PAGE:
“The inclusion of Black and racialized people in an organization’s workforce, talent pipeline, leadership ranks, supply chain and customer experience strategy are all crucial to addressing anti-Black racism, and employers that are executing on policies and plans in all these areas are demonstrating a genuine commitment to Environmental, Social and Governance (ESG) principles,” says Alison Rose, partner at KPMG in Canada’s Life and Pensions Actuarial practice.  

About the survey

KPMG in Canada surveyed 1,001 Canadians who self-identified as Black between December 21, 2022 and January 9, 2023 using Schlesinger Group’s Methodify online research platform. 52 per cent of respondents were male and 48 per cent were female. 83 per cent of respondents worked full-time, 12 per cent worked part-time or on contract, and 5 per cent were self-employed. 28 per cent worked at organizations with less than 100 employees, 25 per cent worked at organizations with 100-499 employees, 14 per cent with 500-999 employees, 13 per cent with 1,000-4,999 employees, 8 per cent with 5,000-9,999 employees and 12 per cent worked at organizations with 10,000+ employees. By industry, 14 per cent worked in accounting, finance and consulting, 14 per cent worked in sales and service, 12 per cent in health services, 12 per cent in manufacturing, 9 per cent in technology, 9 per cent in education, 7 per cent in construction and real estate, 4 per cent in engineering, 3 per cent in legal services and 14 per cent worked in industries classified as ‘other’. The margin of error was +/- 3 percentage points, with a confidence level of 95 percent.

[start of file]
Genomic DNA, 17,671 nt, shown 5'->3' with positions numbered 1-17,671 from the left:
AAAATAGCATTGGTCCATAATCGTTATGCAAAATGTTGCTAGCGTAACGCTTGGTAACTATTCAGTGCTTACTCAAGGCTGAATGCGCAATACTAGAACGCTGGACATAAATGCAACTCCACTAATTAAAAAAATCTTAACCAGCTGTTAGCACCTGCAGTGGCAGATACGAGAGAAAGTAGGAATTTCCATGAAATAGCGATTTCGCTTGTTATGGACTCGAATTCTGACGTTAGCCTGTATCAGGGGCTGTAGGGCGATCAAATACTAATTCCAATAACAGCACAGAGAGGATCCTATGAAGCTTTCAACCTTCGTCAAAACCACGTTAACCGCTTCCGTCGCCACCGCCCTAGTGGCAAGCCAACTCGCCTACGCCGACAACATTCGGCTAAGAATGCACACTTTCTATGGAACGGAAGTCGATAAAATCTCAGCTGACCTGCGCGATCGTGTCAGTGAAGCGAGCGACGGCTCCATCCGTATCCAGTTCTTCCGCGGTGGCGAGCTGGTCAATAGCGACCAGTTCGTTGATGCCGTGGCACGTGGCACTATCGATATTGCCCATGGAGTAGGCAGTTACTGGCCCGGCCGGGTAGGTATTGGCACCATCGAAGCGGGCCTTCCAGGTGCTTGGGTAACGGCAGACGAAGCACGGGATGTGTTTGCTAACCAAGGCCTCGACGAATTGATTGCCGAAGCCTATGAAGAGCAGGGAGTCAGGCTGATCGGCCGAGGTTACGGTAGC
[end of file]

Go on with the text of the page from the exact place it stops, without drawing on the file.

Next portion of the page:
About KPMG in Canada

KPMG LLP, a limited liability partnership, is a full-service Audit, Tax and Advisory firm owned and operated by Canadians. For over 150 years, our professionals have provided consulting, accounting, auditing, and tax services to Canadians, inspiring confidence, empowering change, and driving innovation. Guided by our core values of Integrity, Excellence, Courage, Together, For Better, KPMG employs more than 10,000 people in over 40 locations across Canada, serving private- and public-sector clients. KPMG is consistently ranked one of Canada’s top employers and one of the best places to work in the country.

The firm is established under the laws of Ontario and is a member of KPMG’s global organization of independent member firms affiliated with KPMG International, a private English company limited by guarantee. Each KPMG firm is a legally distinct and separate entity and describes itself as such. For more information, see home.kpmg/ca.


Pin it
Related Posts